I've always felt left out of being labeled - for example, when the whole "California native" bumper stickers started showing up back in the day, I couldn't claim that, as I wasn't born there, even though I'd lived practically my entire life in California.  But to look at me, you wouldn't exactly say I was a Hawaii native, even though I WAS born there.  And with that, I also couldn't claim the "military brat" thing since my dad was only in the Navy for four years - I just happened to be born while he was still in the service and stationed in Hawaii.
Not this, either.
Yep...don't I look Hawaiian?

Then there's the age deal...technically, my birth year falls into the Baby Boomer range, but just barely.  I always felt too young to be called a Baby Boomer.  And in watching the new season of Survivor, Gen X vs Millennials, I'm hearing that Gen X covers 1963 - that would make me Gen X??  I don't think so, but then a Baby Boomer I'm not, either.  Another thing that renders me labelless.

I didn't fall into any particular labels in school - I wasn't a jock (HAHAHA for days on that - I took classes like badminton and Frisbee in P.E. to avoid any kind of cardio)(and also I didn't want a ball thrown at me), a cheerleader, or a nerd.  I managed to go through all those years of school without ever falling under a label, which is possible, despite what the movies and TV shows tell you.

And then I started blogging, and became a diet blogger.  But that wasn't all of me, and even though I received a little publicity now and then for losing weight, I didn't want to always be known as a diet blogger.  Plus I stopped dieting, but you wouldn't know that based on the random links my blog gets to TOP 100 DIETER lists.  And also maybe I just couldn't stick to a certain topic for years on end.  That said, I like how my blog has evolved into what it is today - a place you can come to read about everything from running to knitting and everything in between...with the additional bonus of cute dog pictures.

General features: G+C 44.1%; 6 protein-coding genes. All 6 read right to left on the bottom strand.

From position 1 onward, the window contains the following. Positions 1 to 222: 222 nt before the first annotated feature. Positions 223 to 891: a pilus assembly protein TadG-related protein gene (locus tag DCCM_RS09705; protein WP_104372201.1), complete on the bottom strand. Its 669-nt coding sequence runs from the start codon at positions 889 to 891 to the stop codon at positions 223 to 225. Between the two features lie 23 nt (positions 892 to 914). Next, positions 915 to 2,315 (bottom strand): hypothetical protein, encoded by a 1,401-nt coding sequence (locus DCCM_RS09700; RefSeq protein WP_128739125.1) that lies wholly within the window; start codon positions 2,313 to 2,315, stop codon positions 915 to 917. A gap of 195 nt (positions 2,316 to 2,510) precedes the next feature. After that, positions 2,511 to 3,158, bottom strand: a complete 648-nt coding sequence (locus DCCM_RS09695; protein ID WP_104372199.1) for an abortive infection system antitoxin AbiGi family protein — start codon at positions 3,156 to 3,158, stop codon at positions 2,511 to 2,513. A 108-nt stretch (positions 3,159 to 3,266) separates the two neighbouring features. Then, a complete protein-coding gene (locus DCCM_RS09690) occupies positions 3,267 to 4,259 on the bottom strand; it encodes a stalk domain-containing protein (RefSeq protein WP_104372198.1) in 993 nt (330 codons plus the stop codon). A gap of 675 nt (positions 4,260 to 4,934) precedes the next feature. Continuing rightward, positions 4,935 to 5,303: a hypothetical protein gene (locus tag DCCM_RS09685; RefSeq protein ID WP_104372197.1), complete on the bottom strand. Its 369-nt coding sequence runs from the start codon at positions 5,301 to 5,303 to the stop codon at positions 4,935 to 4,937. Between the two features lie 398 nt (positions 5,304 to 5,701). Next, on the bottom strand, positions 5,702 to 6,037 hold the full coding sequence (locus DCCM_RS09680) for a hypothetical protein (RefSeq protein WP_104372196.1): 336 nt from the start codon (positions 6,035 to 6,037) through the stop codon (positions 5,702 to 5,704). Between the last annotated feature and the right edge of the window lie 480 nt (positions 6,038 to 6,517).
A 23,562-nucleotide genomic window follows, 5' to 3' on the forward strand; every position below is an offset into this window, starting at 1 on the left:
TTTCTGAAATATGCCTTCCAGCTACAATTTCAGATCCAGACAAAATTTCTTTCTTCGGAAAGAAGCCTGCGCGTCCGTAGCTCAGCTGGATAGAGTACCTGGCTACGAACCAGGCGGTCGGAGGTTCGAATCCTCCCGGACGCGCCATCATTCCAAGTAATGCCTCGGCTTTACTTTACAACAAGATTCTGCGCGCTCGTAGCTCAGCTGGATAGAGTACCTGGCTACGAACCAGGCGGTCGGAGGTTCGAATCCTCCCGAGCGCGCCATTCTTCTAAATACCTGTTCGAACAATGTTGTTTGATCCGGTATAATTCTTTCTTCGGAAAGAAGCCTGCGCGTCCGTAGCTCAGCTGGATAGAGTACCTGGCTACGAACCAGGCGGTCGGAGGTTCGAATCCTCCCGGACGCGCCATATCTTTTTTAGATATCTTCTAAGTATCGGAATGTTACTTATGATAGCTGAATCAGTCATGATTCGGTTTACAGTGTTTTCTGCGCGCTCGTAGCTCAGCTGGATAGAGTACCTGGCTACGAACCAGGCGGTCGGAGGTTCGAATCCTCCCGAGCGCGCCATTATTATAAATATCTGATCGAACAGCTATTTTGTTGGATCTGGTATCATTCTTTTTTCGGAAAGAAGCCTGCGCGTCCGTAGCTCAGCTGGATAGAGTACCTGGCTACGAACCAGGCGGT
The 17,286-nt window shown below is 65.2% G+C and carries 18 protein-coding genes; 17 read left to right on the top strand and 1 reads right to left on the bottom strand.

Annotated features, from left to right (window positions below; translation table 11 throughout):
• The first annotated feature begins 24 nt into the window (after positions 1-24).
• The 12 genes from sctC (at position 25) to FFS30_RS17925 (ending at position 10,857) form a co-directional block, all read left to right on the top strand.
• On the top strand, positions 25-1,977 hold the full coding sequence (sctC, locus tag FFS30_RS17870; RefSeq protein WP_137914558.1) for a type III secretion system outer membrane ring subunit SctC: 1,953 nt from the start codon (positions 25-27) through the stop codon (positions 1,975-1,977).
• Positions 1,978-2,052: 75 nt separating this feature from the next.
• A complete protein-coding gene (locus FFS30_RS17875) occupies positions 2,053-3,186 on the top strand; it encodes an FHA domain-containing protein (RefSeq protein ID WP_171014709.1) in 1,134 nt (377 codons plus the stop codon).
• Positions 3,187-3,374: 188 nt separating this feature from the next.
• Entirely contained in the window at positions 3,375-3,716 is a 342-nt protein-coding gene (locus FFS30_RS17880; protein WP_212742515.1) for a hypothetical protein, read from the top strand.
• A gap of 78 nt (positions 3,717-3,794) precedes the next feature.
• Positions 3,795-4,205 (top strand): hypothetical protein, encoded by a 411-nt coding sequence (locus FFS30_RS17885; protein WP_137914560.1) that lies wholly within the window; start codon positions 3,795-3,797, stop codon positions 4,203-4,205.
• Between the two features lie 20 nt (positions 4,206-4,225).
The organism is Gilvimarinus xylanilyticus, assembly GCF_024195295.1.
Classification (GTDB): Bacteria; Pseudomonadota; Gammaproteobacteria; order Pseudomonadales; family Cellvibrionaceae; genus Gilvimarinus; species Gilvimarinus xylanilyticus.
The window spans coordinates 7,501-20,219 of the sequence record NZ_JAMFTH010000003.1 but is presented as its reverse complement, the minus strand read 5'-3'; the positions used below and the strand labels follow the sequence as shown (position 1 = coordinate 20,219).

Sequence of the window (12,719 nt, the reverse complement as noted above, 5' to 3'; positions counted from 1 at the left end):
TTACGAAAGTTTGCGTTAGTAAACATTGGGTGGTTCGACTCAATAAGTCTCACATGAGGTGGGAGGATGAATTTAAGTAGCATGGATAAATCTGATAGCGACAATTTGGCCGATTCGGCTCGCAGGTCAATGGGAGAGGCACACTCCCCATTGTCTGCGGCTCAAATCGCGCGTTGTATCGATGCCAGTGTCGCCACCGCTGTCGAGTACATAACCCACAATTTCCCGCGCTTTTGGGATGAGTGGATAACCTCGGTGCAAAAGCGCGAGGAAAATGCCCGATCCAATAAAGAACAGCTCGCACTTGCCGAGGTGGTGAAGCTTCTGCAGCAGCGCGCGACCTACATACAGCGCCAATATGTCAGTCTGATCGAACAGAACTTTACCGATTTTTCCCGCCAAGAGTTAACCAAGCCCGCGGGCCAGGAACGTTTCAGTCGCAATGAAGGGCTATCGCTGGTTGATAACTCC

Labeling is an interesting thing.  I wonder if people like to claim a label in order to feel like they belong to something?  Nothing wrong with that, but I've been on the outside of being labeled for most of my life, so being unlabeled feels normal to me.  What about you - do you claim a particular label?

Friday, October 7, 2016


My California succulents are growing!  I'm kind of shocked, to be honest - I really didn't have a lot of hope that I'd get those little cuttings to thrive, but they all are still alive, and some are doing really well.  Check it out:
This one is getting so full and lush!
New growth on Mrs. B's frilly plant, yay!
This guy is showing off!  I wasn't expecting a succulent vine...maybe it would like a little bamboo skewer to wrap around?  Or should I cut off part of the top and plant it in the same pot?  Here's where my lack of gardening skill is showing...


Paco has been sticking by me even more than usual, for reasons that I'll write about next.  He's keeps coming to check on me and will put his paw on my lap, or nudge his head under my hand - dog therapy, whether I want it or not.  I've been giving him extra cookies for being such a good dog:
He's very gentle when he takes the cookie - then he runs away with it.


This was a rough week.  I've grieved for a friend who lost her son to pancreatic cancer on Monday, and in doing so, it brought back what we experienced 10 years ago when we lost my Grandmother to the same stupid stupid STUPID disease.  Their timeline was too similar as well - both diagnosed in August and dead in October.  No nice euphemisms for death here...this is what happens, and it sucks so bad.  I can't believe that pancreatic cancer is just as devastating now as it was 10 years ago.  Nothing has improved in treatment.  You get it and you freaking die.  And we miss our loved ones.  I've had 10 years and it still hits me hard; to know that my friend is at the start of this terrible process makes my heart hurt for her.

For Eric:

And for my Grandmother, Maggie:

You are missed so much.